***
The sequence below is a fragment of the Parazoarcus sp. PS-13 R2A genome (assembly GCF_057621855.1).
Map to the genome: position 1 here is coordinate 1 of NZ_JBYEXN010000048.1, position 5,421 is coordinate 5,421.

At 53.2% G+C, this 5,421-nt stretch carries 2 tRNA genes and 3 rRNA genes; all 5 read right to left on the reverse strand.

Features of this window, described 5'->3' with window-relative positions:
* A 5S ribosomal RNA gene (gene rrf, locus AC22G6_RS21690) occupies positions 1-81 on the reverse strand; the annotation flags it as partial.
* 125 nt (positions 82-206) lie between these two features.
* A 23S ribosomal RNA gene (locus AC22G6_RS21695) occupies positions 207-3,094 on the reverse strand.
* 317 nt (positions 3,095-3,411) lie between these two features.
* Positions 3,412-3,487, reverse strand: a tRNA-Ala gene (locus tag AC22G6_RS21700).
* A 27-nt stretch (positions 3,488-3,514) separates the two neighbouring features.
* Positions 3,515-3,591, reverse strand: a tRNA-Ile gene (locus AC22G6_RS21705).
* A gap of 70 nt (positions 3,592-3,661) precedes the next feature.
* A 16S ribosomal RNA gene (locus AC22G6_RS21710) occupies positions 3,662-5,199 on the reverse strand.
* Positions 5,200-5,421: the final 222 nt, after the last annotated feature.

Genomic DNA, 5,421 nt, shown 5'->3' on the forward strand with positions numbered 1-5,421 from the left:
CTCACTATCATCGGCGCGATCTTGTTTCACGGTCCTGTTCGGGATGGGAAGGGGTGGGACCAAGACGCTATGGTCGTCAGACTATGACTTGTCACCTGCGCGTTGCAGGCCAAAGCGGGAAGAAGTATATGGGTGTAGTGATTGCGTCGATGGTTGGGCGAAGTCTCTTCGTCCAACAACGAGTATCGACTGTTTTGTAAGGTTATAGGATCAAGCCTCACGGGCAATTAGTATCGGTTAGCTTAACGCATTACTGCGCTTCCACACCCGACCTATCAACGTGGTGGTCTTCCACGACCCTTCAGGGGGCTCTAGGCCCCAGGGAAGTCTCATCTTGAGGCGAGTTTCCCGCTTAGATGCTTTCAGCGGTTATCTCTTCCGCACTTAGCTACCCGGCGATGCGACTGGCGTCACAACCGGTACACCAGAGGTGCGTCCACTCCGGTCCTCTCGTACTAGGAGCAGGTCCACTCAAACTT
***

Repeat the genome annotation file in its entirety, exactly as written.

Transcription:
The sequence below is a fragment of the Parazoarcus sp. PS-13 R2A genome (assembly GCF_057621855.1).
Map to the genome: position 1 here is coordinate 1 of NZ_JBYEXN010000048.1, position 5,421 is coordinate 5,421.

At 53.2% G+C, this 5,421-nt stretch carries 2 tRNA genes and 3 rRNA genes; all 5 read right to left on the reverse strand.

Features of this window, described 5'->3' with window-relative positions:
* A 5S ribosomal RNA gene (gene rrf, locus AC22G6_RS21690) occupies positions 1-81 on the reverse strand; the annotation flags it as partial.
* 125 nt (positions 82-206) lie between these two features.
* A 23S ribosomal RNA gene (locus AC22G6_RS21695) occupies positions 207-3,094 on the reverse strand.
* 317 nt (positions 3,095-3,411) lie between these two features.
* Positions 3,412-3,487, reverse strand: a tRNA-Ala gene (locus tag AC22G6_RS21700).
* A 27-nt stretch (positions 3,488-3,514) separates the two neighbouring features.
* Positions 3,515-3,591, reverse strand: a tRNA-Ile gene (locus AC22G6_RS21705).
* A gap of 70 nt (positions 3,592-3,661) precedes the next feature.
* A 16S ribosomal RNA gene (locus AC22G6_RS21710) occupies positions 3,662-5,199 on the reverse strand.
* Positions 5,200-5,421: the final 222 nt, after the last annotated feature.

Genomic DNA, 5,421 nt, shown 5'->3' on the forward strand with positions numbered 1-5,421 from the left:
CTCACTATCATCGGCGCGATCTTGTTTCACGGTCCTGTTCGGGATGGGAAGGGGTGGGACCAAGACGCTATGGTCGTCAGACTATGACTTGTCACCTGCGCGTTGCAGGCCAAAGCGGGAAGAAGTATATGGGTGTAGTGATTGCGTCGATGGTTGGGCGAAGTCTCTTCGTCCAACAACGAGTATCGACTGTTTTGTAAGGTTATAGGATCAAGCCTCACGGGCAATTAGTATCGGTTAGCTTAACGCATTACTGCGCTTCCACACCCGACCTATCAACGTGGTGGTCTTCCACGACCCTTCAGGGGGCTCTAGGCCCCAGGGAAGTCTCATCTTGAGGCGAGTTTCCCGCTTAGATGCTTTCAGCGGTTATCTCTTCCGCACTTAGCTACCCGGCGATGCGACTGGCGTCACAACCGGTACACCAGAGGTGCGTCCACTCCGGTCCTCTCGTACTAGGAGCAGGTCCACTCAAACTT